In the first year Idaho has no overall cap on wolf kills, hunters have bagged more wolves than ever. New numbers show — so far — hunters have taken 197 wolves in Idaho, compared with 181 for the entire 2009 season.
No one knows why exactly the numbers are up. Wolf trapping is allowed for the first time in Idaho — but that alone doesn't explain for the increase, says Jim Hayden. He's the Fish and Game regional manager for the Idaho panhandle.
"They're a difficult animal to hunt. People are learning a little bit more about it," Hayden explains. "We have some minor networks that formed so people start talking to each other -– 'Oh yeah, I bumped into something up in so-and-so drainage.' 'Oh I didn't know there was anything there, I'll look there.' So we have more communication there, a little more experience."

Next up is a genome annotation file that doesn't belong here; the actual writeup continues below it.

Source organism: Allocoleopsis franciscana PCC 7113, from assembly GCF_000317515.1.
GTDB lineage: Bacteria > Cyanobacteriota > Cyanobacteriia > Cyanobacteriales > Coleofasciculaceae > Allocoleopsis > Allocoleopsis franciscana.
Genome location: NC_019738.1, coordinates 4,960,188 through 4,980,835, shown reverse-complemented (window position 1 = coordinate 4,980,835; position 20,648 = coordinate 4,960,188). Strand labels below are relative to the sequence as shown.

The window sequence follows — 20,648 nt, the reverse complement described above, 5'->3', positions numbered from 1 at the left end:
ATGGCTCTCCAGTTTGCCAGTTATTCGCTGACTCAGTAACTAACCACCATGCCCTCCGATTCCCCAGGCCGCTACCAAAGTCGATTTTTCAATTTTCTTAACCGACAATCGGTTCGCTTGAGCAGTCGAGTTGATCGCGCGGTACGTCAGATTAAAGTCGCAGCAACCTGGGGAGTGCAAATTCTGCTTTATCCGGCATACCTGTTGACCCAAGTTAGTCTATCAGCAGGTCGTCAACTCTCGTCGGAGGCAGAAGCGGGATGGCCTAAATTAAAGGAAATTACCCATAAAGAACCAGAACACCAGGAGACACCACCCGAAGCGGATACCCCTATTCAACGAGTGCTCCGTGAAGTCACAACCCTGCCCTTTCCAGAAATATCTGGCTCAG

Though Hayden thinks the biggest reason for hunters' success is -– more wolves. He says at least half the wolves hunters have brought in came from areas Fish and Game didn't know had wolf packs.
But some environmentalists think the population is much smaller. According to federal counts, gray wolf numbers dropped between 2009 and 2010 in Idaho.
Wolf advocates worry hunting could destabilize the wolf's return. So far, a lawsuit to stop the hunts in Idaho and Montana has been unsuccessful.
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